(Highbridge Audio, 2013)
Format: audio CD via Audiobook Jukebox (narrated by Xe Sands)
From Goodreads: "Fifteen years ago, Alice Hoffman received a diagnosis that changed everything about the life she'd been living. Most significant aside from the grueling physical ordeal she underwent was the way it changed how she felt inside and what she thought she ought to be doing with her days. Now she has written the book that she needed to read then. In this honest, wise, and upbeat guide, Alice Hoffman provides a road map for the making of one's life into the very best it can be. As she says, "In many ways I wrote this book to remind myself of the beauty of life, something that s all too easy to overlook during the crisis of illness or loss. There were many times when I forgot about roses and starry nights. I forgot that our lives are made up of equal parts sorrow and joy, and that it's impossible to have one without the other. . . . I wrote to remind myself that in the darkest hour the roses still bloom, the stars still come out at night. And to remind myself that, despite everything that was happening to me, there were still some choices I could make."
Good things come in small packages sometimes, and it's very much true in this case. After cancer and treatment and the mental blows that accompanied the physical ones, Hoffman was moved to think deeply about the choices she made with her life. I don't get the impression she was living such a bad life before the diagnosis - certainly her career was already going very strong - but it's not the overall course of things, it's the small decisions and moments that pass without a lot of thought that concern her here.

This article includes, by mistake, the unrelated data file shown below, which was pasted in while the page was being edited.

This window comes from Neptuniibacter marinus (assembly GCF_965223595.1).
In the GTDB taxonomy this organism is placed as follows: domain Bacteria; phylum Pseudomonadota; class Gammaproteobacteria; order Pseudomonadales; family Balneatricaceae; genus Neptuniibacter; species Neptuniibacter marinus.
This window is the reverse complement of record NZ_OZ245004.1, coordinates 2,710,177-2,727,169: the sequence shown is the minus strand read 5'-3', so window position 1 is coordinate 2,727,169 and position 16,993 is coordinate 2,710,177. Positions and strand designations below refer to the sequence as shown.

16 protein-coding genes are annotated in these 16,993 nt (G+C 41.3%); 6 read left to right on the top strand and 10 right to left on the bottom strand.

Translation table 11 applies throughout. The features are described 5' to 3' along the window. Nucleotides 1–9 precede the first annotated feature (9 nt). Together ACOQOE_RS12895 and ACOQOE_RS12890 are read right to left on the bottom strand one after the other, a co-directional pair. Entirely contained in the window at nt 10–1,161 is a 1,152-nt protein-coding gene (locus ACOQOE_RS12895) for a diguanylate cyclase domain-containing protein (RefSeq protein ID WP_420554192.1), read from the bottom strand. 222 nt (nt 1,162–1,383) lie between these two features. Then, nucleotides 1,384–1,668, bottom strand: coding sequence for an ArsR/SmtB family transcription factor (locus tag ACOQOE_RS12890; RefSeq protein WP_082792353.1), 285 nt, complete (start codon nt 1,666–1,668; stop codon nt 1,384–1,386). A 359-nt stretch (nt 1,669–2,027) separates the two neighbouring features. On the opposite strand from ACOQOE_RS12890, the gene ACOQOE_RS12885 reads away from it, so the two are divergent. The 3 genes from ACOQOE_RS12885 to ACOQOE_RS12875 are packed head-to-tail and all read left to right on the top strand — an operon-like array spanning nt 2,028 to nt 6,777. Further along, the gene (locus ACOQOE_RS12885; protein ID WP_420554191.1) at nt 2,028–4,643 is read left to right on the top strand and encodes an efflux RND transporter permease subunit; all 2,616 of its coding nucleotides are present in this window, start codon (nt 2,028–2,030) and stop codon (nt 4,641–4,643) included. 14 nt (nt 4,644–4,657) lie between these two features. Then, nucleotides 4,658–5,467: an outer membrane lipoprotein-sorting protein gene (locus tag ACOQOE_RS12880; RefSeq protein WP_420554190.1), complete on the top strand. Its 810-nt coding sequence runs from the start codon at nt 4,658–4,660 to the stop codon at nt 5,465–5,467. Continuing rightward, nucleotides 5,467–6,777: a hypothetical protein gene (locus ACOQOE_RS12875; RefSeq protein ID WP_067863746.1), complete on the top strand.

Choices, deliberately and thoughtfully made. Choosing friends, pleasures, heroes. Choosing to accept or reject burdens, when that's possible. Choosing to eat brownies. Allowing that deliberate thoughtfulness about so many aspects of your life to strengthen and sustain you, both in fine times and in troubling times. In many ways, these aren't startling or new ideas, but Hoffman is a stylist, accessible and thoughtful and unique. It's a pleasure to have her Survival Lessons compiled like this, and though I teared up frequently listening to her words, I was left feeling peaceful and a bit wiser at the end of this short collection.
Xe Sands is a beautiful narrator for this book. Here's how much I love listening to her voice: there's a section at the end, just a few minutes, giving a knitting pattern. I'm not yarn-adept, it meant nothing to me and I could easily have skipped over it, but there was something soothing about her mellifluous voice. Purl and knit and cast off and so forth - if Sands narrated a book of knitting for dummies, I'd be tempted to learn just to have an excuse for it.
I recommend the book, and the audiobook. If you follow my advice, you'll need the brownie recipe (and butter, and a double boiler, and possibly some doilies) so I've got it here for you: